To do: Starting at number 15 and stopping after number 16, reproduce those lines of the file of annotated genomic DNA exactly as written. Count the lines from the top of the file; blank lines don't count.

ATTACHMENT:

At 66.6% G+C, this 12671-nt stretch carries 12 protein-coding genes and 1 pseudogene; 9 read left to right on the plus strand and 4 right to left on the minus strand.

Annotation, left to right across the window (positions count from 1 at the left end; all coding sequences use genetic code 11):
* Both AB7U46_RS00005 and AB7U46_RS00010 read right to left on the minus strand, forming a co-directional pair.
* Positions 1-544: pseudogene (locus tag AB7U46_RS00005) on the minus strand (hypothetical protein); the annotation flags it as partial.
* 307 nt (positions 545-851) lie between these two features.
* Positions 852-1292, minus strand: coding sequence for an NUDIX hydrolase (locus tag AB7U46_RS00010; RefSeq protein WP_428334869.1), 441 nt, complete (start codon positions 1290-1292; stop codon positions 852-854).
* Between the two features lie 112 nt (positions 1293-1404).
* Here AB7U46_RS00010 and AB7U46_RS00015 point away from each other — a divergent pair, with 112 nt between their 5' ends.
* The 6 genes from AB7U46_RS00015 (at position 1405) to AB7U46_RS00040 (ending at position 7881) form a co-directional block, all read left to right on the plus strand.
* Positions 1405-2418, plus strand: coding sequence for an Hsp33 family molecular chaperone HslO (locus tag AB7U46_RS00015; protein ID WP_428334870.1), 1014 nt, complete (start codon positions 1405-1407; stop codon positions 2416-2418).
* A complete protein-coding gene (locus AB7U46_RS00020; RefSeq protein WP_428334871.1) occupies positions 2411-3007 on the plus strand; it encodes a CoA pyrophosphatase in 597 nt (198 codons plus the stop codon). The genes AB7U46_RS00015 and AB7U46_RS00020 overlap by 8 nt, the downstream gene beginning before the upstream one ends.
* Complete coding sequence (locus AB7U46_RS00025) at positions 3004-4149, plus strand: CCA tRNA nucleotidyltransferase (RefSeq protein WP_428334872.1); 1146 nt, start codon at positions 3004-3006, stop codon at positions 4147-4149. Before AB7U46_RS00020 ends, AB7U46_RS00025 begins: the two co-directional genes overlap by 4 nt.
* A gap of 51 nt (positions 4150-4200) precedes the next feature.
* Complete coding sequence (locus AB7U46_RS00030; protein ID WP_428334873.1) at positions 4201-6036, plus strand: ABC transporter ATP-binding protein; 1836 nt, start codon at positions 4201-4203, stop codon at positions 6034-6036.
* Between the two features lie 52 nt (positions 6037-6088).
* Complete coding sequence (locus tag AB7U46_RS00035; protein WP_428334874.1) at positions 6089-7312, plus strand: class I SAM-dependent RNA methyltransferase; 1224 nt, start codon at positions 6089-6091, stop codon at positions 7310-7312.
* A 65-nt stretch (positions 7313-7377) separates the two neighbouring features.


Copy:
* Between the two features lie 52 nt (positions 6037-6088).
* Complete coding sequence (locus tag AB7U46_RS00035; protein WP_428334874.1) at positions 6089-7312, plus strand: class I SAM-dependent RNA methyltransferase; 1224 nt, start codon at positions 6089-6091, stop codon at positions 7310-7312.